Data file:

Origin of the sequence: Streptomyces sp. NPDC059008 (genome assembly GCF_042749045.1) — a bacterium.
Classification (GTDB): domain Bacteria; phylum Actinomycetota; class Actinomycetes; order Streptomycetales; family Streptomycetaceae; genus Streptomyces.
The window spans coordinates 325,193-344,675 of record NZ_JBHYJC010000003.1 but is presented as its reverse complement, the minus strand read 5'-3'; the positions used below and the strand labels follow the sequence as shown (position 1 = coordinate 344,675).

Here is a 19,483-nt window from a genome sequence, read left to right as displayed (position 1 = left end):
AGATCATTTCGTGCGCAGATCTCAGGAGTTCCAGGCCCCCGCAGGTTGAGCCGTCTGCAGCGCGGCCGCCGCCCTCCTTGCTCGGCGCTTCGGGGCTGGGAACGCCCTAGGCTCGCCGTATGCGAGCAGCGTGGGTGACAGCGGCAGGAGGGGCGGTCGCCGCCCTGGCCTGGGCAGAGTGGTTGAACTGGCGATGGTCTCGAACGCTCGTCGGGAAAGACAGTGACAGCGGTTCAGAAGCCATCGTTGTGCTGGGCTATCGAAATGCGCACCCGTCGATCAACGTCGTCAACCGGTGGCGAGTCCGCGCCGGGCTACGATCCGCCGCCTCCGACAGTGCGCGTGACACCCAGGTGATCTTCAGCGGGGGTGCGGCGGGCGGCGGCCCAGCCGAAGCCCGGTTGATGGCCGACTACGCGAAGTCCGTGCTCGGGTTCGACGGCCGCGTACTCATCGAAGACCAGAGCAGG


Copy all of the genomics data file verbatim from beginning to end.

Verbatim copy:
Origin of the sequence: Streptomyces sp. NPDC059008 (genome assembly GCF_042749045.1) — a bacterium.
Classification (GTDB): domain Bacteria; phylum Actinomycetota; class Actinomycetes; order Streptomycetales; family Streptomycetaceae; genus Streptomyces.
The window spans coordinates 325,193-344,675 of record NZ_JBHYJC010000003.1 but is presented as its reverse complement, the minus strand read 5'-3'; the positions used below and the strand labels follow the sequence as shown (position 1 = coordinate 344,675).

Here is a 19,483-nt window from a genome sequence, read left to right as displayed (position 1 = left end):
AGATCATTTCGTGCGCAGATCTCAGGAGTTCCAGGCCCCCGCAGGTTGAGCCGTCTGCAGCGCGGCCGCCGCCCTCCTTGCTCGGCGCTTCGGGGCTGGGAACGCCCTAGGCTCGCCGTATGCGAGCAGCGTGGGTGACAGCGGCAGGAGGGGCGGTCGCCGCCCTGGCCTGGGCAGAGTGGTTGAACTGGCGATGGTCTCGAACGCTCGTCGGGAAAGACAGTGACAGCGGTTCAGAAGCCATCGTTGTGCTGGGCTATCGAAATGCGCACCCGTCGATCAACGTCGTCAACCGGTGGCGAGTCCGCGCCGGGCTACGATCCGCCGCCTCCGACAGTGCGCGTGACACCCAGGTGATCTTCAGCGGGGGTGCGGCGGGCGGCGGCCCAGCCGAAGCCCGGTTGATGGCCGACTACGCGAAGTCCGTGCTCGGGTTCGACGGCCGCGTACTCATCGAAGACCAGAGCAGG